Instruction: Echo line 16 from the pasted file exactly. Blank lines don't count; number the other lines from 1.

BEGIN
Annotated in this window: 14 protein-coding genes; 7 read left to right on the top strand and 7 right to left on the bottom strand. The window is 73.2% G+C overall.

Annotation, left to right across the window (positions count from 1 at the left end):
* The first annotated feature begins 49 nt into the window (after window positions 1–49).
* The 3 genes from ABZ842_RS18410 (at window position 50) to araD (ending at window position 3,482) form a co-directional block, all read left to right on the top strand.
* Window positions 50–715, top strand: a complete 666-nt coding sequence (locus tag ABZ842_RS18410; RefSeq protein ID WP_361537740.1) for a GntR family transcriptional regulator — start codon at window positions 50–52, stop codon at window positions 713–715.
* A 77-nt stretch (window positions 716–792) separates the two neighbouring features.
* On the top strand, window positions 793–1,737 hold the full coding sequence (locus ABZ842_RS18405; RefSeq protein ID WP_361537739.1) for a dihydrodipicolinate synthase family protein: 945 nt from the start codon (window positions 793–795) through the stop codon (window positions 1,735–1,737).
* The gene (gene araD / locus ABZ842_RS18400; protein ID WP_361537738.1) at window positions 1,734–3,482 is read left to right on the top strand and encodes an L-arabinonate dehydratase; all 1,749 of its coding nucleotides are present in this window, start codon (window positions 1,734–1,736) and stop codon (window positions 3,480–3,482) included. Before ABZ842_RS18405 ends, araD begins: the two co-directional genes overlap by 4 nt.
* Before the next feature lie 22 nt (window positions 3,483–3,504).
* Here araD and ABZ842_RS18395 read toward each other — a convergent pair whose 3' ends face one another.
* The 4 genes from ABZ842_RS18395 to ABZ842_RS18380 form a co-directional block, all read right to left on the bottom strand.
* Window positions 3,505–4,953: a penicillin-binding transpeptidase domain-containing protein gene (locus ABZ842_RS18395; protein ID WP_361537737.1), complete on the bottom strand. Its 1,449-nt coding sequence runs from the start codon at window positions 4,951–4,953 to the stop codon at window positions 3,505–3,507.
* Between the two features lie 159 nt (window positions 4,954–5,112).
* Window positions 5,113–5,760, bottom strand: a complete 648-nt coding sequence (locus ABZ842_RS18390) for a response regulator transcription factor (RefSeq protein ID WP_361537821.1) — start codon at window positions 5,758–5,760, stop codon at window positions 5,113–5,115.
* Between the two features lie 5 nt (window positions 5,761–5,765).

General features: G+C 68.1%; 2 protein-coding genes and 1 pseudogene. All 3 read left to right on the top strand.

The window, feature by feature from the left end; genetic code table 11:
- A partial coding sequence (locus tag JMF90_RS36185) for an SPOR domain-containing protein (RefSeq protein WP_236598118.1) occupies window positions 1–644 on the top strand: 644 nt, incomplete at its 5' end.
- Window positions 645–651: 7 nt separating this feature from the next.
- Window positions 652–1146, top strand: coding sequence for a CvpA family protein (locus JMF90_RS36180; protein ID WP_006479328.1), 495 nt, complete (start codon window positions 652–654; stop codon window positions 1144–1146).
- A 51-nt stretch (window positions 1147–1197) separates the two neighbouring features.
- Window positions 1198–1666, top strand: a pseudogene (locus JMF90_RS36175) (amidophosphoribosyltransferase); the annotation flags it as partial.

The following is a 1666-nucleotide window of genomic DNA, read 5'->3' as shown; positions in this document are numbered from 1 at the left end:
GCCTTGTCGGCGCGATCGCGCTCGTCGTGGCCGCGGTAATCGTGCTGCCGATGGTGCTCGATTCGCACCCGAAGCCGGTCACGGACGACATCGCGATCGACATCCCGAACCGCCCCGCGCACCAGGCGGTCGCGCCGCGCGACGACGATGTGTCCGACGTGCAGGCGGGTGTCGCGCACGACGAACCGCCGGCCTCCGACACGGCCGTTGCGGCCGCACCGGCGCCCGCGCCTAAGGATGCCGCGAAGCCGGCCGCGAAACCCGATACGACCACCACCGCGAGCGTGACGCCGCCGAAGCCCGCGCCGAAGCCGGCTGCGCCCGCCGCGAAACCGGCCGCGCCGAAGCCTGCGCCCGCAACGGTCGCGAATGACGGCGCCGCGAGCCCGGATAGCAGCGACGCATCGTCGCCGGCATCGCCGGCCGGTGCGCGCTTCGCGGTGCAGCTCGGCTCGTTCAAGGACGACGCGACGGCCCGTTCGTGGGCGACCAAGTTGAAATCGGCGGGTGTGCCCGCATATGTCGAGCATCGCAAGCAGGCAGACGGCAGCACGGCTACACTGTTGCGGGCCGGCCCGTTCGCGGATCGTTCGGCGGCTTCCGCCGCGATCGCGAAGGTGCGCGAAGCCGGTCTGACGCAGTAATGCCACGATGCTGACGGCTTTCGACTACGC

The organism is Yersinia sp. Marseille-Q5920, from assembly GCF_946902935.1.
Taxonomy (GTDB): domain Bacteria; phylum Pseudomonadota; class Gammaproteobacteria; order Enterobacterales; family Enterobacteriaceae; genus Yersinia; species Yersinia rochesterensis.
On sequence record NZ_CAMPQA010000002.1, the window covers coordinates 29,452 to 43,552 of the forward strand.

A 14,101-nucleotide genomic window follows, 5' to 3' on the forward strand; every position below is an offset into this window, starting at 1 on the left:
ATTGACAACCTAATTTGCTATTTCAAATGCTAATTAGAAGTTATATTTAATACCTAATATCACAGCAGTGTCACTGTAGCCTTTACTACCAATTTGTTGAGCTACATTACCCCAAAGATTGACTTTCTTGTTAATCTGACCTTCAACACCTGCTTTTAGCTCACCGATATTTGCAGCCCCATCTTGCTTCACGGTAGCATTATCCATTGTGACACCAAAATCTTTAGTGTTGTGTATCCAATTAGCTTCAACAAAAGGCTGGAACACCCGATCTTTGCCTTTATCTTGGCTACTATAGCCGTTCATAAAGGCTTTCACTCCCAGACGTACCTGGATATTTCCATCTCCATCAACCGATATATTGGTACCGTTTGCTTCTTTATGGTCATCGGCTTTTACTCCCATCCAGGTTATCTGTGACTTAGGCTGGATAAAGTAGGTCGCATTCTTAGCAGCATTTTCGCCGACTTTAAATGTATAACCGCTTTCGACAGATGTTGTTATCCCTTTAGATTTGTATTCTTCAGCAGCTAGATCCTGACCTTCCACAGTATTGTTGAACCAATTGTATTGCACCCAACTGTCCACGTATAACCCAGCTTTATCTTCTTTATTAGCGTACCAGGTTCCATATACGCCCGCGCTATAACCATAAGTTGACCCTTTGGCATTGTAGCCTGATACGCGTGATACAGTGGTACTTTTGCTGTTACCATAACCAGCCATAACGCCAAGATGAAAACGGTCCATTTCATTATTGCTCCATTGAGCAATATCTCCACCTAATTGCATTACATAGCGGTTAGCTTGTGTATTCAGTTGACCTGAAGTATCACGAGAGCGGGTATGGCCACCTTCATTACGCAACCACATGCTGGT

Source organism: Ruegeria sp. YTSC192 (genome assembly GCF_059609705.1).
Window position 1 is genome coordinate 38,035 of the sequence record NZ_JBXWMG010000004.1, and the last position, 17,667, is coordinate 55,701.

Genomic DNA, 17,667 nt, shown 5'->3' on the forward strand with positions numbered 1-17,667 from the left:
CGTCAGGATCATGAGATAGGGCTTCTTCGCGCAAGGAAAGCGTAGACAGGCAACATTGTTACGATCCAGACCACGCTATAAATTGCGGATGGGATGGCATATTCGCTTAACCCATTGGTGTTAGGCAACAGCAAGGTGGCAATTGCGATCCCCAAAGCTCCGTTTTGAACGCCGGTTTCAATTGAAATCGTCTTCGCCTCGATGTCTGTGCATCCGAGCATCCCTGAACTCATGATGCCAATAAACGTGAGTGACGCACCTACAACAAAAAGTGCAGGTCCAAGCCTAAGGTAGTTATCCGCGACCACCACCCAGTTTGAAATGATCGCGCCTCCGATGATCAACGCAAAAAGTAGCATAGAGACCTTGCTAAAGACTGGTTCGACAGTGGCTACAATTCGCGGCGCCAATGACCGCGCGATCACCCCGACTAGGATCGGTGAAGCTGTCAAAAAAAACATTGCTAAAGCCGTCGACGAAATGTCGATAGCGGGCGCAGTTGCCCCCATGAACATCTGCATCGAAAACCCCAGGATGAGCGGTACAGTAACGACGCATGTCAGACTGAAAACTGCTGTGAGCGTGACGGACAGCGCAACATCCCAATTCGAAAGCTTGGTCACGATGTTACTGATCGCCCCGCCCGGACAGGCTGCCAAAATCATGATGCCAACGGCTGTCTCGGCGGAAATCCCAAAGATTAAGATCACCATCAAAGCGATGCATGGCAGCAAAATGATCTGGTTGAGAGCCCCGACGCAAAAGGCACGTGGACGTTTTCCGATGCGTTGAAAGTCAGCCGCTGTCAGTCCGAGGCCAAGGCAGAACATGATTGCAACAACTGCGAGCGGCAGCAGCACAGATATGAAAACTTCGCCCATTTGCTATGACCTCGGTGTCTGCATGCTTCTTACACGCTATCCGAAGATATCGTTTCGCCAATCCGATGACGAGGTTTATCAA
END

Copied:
General features: G+C 68.1%; 2 protein-coding genes and 1 pseudogene. All 3 read left to right on the top strand.